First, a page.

Friday, 23 August 2013

Rice with Chinese Five Spice Pork Belly - Video

Update: Thank you everyone who watched, liked and shared the video.  I truly appreciate it.  But unfortunately the video did not make it to the next stage :(  Not to worry though, I'm sure there will be other opportunity.  I also have a new video which will be uploaded very soon, so be sure to check it out.  Again, thank you and have a delicious day! x

Rice is a staple ingredient in my family... We eat it almost everyday and we buy it by the sackful... It makes sense because rice is indeed a great neutral carbohydrate to which you can cook and eat with many dishes... both savoury and sweet... Vanilla rice pudding with cinnamon-y stewed apples, anyone? :)

This time I want to share with you a lovely one pot (or wok, in my case) meal, that is, rice with Chinese five spice pork belly.  It's super quick to make, affordable and utterly delicious...

I adore Chinese five spice... It's a wonderful blend of spices including fennel seeds, star anise, cinnamon, cloves and nutmeg.  And it is brilliant with pork belly.  Try rubbing the five spice on the pork belly rind with some salt and oil for your next Sunday roast... and you'll have amazing crackling, I promise.  My mouth waters just thinking about it...

Moving on... I cook the rice with homemade pork stock... and please do not panic!  It takes hardly any work to make...  If you get your pork belly from the butcher, do ask for some of the pig bones.  They are fantastic and they give wonderful sweetness to the stock.  Simply cover the bones with water in a pot and cook with a few couple of cloves of garlic, salt and black peppercorns (by all means add some carrots, onions, bay leaves and thyme if you want to go the whole shebang)... Let it comes to a boil and then simmer... carefully skim off any foam that comes to the top and voila... you have a pork stock.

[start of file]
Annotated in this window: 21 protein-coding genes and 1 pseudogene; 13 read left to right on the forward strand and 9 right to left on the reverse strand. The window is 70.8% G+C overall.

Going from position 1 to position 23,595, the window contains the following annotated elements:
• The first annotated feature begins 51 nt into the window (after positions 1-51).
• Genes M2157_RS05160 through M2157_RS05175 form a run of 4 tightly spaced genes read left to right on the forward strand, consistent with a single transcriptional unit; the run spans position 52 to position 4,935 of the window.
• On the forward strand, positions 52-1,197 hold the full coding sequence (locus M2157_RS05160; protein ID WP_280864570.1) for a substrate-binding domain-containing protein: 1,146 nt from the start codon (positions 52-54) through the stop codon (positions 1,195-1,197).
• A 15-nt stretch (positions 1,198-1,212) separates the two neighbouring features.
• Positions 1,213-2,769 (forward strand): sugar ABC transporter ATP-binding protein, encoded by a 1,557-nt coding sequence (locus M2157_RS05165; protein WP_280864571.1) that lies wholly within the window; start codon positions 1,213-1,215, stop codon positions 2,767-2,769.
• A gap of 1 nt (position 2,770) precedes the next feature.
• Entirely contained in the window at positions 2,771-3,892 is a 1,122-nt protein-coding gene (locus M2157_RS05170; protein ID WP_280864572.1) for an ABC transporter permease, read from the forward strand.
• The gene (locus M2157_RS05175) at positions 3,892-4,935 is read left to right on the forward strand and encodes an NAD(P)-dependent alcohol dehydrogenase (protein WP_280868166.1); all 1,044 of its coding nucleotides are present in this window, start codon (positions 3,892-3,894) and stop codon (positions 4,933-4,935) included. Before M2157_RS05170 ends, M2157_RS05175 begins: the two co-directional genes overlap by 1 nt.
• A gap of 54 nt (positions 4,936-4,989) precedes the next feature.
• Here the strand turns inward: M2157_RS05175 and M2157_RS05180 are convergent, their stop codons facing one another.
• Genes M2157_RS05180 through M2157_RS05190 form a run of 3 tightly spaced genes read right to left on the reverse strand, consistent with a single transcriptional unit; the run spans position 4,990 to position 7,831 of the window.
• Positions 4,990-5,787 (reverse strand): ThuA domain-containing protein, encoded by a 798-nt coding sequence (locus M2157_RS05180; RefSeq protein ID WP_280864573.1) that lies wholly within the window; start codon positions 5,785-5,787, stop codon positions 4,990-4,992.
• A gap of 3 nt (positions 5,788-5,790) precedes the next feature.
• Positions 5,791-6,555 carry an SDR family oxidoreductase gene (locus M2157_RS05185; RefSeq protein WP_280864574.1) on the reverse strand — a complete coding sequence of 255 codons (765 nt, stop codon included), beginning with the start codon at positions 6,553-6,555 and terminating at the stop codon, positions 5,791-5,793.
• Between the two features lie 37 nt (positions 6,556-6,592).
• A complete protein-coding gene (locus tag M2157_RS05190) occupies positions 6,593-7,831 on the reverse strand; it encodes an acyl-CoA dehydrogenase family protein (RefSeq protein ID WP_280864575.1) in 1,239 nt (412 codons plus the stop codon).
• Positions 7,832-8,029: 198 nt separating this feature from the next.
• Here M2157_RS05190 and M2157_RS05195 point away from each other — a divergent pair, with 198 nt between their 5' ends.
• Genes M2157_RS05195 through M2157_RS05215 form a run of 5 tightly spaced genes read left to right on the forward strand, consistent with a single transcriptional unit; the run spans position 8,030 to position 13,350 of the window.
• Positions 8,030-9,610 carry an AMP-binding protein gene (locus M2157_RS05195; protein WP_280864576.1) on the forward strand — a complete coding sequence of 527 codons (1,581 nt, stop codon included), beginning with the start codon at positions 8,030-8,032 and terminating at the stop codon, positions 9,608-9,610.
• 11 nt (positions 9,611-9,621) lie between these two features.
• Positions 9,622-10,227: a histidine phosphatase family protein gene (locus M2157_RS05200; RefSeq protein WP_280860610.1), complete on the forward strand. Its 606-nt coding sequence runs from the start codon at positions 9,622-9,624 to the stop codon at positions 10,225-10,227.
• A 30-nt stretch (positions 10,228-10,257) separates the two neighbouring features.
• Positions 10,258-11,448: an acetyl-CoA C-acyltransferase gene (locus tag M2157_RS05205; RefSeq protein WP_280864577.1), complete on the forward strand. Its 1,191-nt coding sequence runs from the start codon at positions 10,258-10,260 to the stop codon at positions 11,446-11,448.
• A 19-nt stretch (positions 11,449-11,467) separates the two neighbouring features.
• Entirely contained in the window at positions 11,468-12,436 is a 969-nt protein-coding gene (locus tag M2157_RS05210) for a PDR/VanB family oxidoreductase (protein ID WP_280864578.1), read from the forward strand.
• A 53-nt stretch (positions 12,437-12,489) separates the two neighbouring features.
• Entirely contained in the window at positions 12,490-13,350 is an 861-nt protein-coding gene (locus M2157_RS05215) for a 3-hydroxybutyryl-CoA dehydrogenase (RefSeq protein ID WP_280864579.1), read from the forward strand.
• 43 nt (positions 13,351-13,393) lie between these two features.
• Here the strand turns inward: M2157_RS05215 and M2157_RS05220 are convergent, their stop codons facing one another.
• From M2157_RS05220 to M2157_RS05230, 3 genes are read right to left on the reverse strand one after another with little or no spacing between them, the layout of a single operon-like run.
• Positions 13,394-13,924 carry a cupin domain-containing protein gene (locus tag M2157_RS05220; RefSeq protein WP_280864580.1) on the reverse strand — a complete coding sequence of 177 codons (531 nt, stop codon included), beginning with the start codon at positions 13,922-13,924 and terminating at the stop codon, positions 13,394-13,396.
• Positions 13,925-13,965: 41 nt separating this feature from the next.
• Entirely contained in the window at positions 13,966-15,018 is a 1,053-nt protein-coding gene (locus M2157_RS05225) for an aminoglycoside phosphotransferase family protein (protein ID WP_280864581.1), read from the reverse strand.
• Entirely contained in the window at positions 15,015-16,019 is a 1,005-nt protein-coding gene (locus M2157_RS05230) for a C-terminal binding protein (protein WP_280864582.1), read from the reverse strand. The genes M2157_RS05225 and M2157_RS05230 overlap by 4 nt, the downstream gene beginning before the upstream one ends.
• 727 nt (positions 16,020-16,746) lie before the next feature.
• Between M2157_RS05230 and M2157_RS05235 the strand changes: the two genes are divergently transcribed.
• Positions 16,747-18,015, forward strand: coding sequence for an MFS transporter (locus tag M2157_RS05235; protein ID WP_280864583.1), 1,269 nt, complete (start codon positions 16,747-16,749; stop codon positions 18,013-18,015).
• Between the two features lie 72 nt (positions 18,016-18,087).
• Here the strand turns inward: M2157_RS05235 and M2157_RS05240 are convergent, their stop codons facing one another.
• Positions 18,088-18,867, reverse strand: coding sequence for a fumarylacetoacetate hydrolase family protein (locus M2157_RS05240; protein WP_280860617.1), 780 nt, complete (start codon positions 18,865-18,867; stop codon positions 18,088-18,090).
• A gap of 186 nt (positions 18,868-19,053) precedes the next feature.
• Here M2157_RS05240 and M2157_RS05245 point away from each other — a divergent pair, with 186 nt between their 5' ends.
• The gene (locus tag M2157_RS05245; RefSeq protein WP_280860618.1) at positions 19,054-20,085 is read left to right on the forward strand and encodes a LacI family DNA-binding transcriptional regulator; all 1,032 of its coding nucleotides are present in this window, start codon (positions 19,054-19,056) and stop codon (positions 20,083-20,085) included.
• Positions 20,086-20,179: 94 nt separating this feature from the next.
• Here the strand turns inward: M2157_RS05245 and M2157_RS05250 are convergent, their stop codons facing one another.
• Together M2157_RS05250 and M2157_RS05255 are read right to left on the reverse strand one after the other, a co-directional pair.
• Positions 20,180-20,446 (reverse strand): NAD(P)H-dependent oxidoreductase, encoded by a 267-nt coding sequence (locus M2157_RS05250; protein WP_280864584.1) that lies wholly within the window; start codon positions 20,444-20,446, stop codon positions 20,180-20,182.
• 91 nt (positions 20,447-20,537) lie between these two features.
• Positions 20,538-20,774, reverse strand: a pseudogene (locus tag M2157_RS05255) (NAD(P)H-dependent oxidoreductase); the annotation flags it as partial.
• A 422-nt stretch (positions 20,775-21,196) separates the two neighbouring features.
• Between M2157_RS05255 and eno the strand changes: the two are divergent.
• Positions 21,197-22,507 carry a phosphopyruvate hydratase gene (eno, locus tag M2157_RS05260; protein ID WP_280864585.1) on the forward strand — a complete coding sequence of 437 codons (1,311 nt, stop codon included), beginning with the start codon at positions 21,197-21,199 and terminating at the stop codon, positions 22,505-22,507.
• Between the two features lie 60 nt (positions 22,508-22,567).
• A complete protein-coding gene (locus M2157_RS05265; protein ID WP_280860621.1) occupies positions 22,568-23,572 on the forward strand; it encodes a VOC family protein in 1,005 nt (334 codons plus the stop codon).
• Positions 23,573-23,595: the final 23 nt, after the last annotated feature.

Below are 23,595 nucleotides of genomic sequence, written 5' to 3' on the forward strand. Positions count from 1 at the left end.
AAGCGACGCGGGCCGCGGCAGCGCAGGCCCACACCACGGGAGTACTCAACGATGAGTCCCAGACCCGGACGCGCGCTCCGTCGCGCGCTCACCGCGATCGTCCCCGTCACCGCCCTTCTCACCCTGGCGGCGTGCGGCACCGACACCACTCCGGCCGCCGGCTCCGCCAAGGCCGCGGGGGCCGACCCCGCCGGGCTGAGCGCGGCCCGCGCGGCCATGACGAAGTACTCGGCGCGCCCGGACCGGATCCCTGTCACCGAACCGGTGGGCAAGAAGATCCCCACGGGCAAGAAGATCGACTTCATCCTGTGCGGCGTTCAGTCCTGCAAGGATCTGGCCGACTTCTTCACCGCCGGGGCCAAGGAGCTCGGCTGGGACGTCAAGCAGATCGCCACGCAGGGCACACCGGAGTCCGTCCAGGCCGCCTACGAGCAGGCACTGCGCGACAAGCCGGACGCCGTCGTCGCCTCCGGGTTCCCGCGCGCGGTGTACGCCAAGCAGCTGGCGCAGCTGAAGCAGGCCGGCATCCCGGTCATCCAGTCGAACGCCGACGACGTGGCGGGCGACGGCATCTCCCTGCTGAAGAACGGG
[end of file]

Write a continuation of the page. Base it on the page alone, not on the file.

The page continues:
Veg-wise I use pak choi, and you can use others... But I would suggest you use greens that can stand to the cooking and won't wilt to a mush... soft lettuces will not work here, but cabbage, kale or Swiss chard will be lovely.

This video is also my entry for Jamie Oliver's search for a food tube star competition.  I must say, filming a video for the internet is scary, and submitting it for a competition is just scary at a whole new level... but exciting at the same time :) I want to say a huge thank you to my friends Oflavia and Vincent for lending their cameras and talents... You guys are awesome.

I hope you will enjoy watching the video and I'd appreciate it if you can support me by hitting the 'thumbs-up' button on the channel.  Thank you so much in advance... Have a delicious day!

Rice with Chinese Five Spice Pork Belly
Recipe by Me

1 onion
4 red chillies
A small bunch of fresh coriander stalks
8 dried shiitake mushrooms, soaked in 100 ml of hot water
200 grams pork belly, diced
2 tablespoons Chinese five spice powder
300 grams rice, rinse under cold running water until the water underneath runs clear
100 ml Shaoxing rice wine
700 ml pork stock or chicken stock
Baby pak choi
Fresh coriander leaves
Olive oil
Salt and freshly ground black pepper

Monday, 12 August 2013

Lime and Rosewater Drizzle Cake

One of the things I miss most about England and working in an office is that ritual in the afternoon, around 3 o'clock, when my colleagues and I make ourselves a cup of tea or coffee.  And with our hot drinks we usually have something sweet, be it scones, rocky road, biscuits and on Fridays, we often have a slice of cake or two.